Yoics market themselves as “secure cloud networking” and is a service that allows you to “Internet access (almost) anything”. Many top brands use Yoics services in their devices; Cisco, Astak, Philips and more. A good example is the Philips In.Sight M100 Wireless Home Monitor.
By exploiting a flaw in the Yoics service, it was possible for an attacker to manipulate the password reset functionality to reset the password to any account, providing they know the users e-mail address.
Let’s take a look at the raw HTTP requests.
To begin the password reset process we first get the security question that we need to answer:
GET /web/api/user.ashx?key=PhilipsAndroid&email=6140622e636f6d&action=getsecurityquestion&type=xml HTTP/1.1
<passwordquestion>Favorite Pet's Name</passwordquestion>
To complete the password reset process we send another HTTP request with the answer:
GET /web/api/user.ashx?key=PhilipsAndroid&email=6140622e636f6d&answer=626f62&skipemail=no&action=recoverpassword&type=xml HTTP/1.1
answer parameter is just hex encoded. If the answer is wrong we get back a simple error message. All is good.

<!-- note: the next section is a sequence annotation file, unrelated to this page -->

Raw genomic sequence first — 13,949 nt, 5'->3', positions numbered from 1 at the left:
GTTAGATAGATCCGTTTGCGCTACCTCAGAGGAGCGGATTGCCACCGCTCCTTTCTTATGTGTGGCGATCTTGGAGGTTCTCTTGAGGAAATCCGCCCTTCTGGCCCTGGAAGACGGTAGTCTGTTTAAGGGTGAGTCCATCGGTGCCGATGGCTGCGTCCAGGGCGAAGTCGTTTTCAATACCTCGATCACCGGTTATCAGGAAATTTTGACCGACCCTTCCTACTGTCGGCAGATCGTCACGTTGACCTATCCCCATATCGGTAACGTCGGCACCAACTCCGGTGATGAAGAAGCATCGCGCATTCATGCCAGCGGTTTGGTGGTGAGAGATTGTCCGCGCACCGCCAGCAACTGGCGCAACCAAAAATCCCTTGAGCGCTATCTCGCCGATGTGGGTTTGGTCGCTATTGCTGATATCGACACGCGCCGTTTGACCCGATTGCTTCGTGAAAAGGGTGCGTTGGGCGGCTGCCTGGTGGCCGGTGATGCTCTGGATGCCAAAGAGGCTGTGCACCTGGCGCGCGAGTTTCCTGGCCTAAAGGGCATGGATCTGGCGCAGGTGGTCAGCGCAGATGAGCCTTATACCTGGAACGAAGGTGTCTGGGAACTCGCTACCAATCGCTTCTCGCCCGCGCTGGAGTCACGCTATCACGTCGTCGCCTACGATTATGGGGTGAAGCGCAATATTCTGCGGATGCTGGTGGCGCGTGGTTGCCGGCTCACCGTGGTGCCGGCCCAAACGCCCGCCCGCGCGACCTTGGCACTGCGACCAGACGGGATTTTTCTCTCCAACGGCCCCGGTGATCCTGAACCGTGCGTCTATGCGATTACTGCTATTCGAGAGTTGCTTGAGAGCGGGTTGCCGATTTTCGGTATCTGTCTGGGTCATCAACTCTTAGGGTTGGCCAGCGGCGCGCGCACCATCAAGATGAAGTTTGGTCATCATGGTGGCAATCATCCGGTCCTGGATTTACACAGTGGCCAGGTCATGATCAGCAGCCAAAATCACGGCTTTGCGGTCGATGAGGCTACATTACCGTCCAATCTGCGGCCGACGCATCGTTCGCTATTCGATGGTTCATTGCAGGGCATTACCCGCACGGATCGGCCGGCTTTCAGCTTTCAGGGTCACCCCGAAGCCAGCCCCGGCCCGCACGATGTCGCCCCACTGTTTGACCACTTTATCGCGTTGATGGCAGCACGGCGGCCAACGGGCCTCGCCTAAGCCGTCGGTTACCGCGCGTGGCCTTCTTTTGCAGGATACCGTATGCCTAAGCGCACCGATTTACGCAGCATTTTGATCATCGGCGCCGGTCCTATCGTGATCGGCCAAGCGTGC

After trying various different combinations I noticed if you ommit the
answer parameter entirely you get a
<status>ok</status> message. Has it been reset? A few minutes later I received the standard password reset e-mail. Hmm, I wonder… Let’s try setting the
skipemail parameter to yes:
GET /web/api/user.ashx?key=PhilipsAndroid&email=6140622e636f6d&skipemail=yes&action=recoverpassword&type=xml HTTP/1.1
And the response:
Wham, bam, thank you ma’am. From here an attacker can login with the given password and access the the users IoT devices remotely.
- 27/01/2015 - Initial contact made with vendor.
- 29/01/2015 - Vendor confirmed the bug and will fix as a priority (within 24 hours).
- 30/01/2015 - Patch is live in production. Confirmed fixed.